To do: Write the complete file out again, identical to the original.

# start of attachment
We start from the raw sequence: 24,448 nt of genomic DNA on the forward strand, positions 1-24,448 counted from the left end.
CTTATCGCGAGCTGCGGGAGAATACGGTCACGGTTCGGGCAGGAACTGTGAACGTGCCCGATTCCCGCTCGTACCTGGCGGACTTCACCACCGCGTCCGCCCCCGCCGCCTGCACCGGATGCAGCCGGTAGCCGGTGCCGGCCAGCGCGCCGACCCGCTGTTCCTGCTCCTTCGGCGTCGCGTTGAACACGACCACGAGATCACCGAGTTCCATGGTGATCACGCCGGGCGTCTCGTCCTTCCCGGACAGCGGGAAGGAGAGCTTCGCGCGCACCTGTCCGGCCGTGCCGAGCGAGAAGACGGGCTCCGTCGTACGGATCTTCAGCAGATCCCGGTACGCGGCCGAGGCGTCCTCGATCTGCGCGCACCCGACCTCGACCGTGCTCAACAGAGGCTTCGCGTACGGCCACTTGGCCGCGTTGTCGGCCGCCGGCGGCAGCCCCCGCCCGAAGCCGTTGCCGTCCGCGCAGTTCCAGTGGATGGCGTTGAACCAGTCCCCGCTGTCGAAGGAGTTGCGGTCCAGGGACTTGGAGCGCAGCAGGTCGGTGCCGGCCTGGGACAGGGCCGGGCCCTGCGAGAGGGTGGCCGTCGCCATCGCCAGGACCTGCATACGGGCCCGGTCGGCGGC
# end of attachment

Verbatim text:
We start from the raw sequence: 24,448 nt of genomic DNA on the forward strand, positions 1-24,448 counted from the left end.
CTTATCGCGAGCTGCGGGAGAATACGGTCACGGTTCGGGCAGGAACTGTGAACGTGCCCGATTCCCGCTCGTACCTGGCGGACTTCACCACCGCGTCCGCCCCCGCCGCCTGCACCGGATGCAGCCGGTAGCCGGTGCCGGCCAGCGCGCCGACCCGCTGTTCCTGCTCCTTCGGCGTCGCGTTGAACACGACCACGAGATCACCGAGTTCCATGGTGATCACGCCGGGCGTCTCGTCCTTCCCGGACAGCGGGAAGGAGAGCTTCGCGCGCACCTGTCCGGCCGTGCCGAGCGAGAAGACGGGCTCCGTCGTACGGATCTTCAGCAGATCCCGGTACGCGGCCGAGGCGTCCTCGATCTGCGCGCACCCGACCTCGACCGTGCTCAACAGAGGCTTCGCGTACGGCCACTTGGCCGCGTTGTCGGCCGCCGGCGGCAGCCCCCGCCCGAAGCCGTTGCCGTCCGCGCAGTTCCAGTGGATGGCGTTGAACCAGTCCCCGCTGTCGAAGGAGTTGCGGTCCAGGGACTTGGAGCGCAGCAGGTCGGTGCCGGCCTGGGACAGGGCCGGGCCCTGCGAGAGGGTGGCCGTCGCCATCGCCAGGACCTGCATACGGGCCCGGTCGGCGGC